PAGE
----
Welcome to week 21 of the Folklore and Myth Thursday blogposts. This week I will focus on figures beginning with the letter ‘u’; Utnapishtim, Utu, Umai, Ulgan, and Ulu Toyo’n.
“In the Akkadian Epic of Gilgamesh, Utnapishtim is the sole survivor of a deluge sent by the gods to destroy the human race” (Tresidder, 2004:498). Tresidder (2004:499) also notes that this story shows striking resemblances to the Biblical story of Noah.
“The god Enlil was displeased with humanity and decided to destroy it in a flood” (Tresidder, 2004:499). Utnapishtim survives because of the “cube-shaped boat” (Tresidder, 2004:499) he builds. When the waters start at last to recede, “he sent a dove, a swallow and a raven to find land” (Tresidder, 2004:499). Utnapishtim emerge from his craft and offers a sacrifice to the gods. Enlil then bestows immortality on him.
Utu is the Sumerian sun god, “son of the moon god Nanna and brother of the love goddess Inanna” (Tresidder, 2004:499). Tressider (2004:499) notes: “[they] constitute a great divine triad, equivalent to the Akkadian Shamash, Sin and Ishtar”.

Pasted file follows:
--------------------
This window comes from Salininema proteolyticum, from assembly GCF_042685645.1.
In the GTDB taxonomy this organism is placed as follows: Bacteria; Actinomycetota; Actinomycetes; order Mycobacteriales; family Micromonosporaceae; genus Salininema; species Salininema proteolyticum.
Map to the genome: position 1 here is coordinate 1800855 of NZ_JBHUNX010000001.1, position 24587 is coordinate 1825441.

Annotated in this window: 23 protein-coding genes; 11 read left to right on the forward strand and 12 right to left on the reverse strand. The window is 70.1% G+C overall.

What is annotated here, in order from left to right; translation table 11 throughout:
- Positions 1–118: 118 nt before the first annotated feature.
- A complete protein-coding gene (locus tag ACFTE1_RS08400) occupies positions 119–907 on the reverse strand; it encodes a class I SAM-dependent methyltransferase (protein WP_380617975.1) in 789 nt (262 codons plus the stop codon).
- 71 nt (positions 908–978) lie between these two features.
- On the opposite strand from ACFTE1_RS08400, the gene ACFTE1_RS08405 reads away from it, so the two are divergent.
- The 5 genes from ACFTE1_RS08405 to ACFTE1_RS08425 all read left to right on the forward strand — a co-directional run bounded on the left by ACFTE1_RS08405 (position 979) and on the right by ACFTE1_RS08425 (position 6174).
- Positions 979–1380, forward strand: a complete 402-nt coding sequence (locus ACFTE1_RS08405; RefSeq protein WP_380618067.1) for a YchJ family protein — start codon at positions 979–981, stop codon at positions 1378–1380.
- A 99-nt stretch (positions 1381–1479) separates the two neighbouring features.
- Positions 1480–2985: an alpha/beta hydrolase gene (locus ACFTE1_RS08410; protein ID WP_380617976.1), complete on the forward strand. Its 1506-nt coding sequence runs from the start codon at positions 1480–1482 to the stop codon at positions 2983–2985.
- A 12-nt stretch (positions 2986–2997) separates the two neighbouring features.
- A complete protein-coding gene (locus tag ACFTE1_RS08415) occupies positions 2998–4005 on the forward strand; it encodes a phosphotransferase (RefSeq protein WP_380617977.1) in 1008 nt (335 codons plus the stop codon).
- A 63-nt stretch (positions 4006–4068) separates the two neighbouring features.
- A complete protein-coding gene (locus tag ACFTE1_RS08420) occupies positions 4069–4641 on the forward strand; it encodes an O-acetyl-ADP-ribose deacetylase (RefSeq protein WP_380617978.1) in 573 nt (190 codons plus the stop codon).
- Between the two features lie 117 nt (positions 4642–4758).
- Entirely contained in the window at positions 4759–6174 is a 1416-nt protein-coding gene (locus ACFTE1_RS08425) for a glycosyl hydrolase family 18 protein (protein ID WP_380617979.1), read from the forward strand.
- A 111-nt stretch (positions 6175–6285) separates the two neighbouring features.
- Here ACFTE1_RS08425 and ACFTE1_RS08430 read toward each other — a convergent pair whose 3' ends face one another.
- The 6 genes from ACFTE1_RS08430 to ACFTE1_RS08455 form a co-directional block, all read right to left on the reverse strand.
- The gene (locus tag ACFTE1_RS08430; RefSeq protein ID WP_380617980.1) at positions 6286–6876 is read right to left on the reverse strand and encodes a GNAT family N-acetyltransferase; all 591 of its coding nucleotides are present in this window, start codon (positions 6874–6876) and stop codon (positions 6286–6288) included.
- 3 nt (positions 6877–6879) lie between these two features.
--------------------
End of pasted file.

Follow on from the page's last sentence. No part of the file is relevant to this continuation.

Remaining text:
“Umai is the mother goddess of the Turkic people of Siberia. She is said to have 60 golden tresses, which resemble the rays of the sun, and to look after newborn babies and help couples to conceive” (Cotterell & Storm, 2007:481). Also known as Ymai or Mai, she may originally have been identical with Ot, the fire queen of the Mongols” (Cotterell & Storm, 2007:481).
“Ulgan is the great sky god of the Altaic people of SIberia. He sent the saviour Maidere to earth in order to teach men to respect the true god” (Cotterell & Storm, 2007:481). He is at times depicted as being surrounded by rays of light (see also Cotterell & Storm, 2007:481).
(See Cotterell & Storm (2007:481, 456) for Maidere and Erlik.)
“Ulu Toyo’n is the benevolent creator spirit of the Yakut people of Siberia” (Cotterell & Storm, 2007:481). Living in the third sky, he rules over the Abaasy, or evil beings, “who live in the lower world” (Cotterell & Storm, 2007:481). “Ulu Toyo’n is also the lord of thunder and is said to have given fire and one of their three souls to human beings (see Cotterell & Storm, 2007:481).
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Cotterell, A. & R. Storm. (2007). The Ultimate Encyclopedia of Mythology. London: Hermes House.
Tresidder, J. (2004). The Complete Dictionary of Symbols in Myth, Art and Literature. London: Duncan Baird Publishers.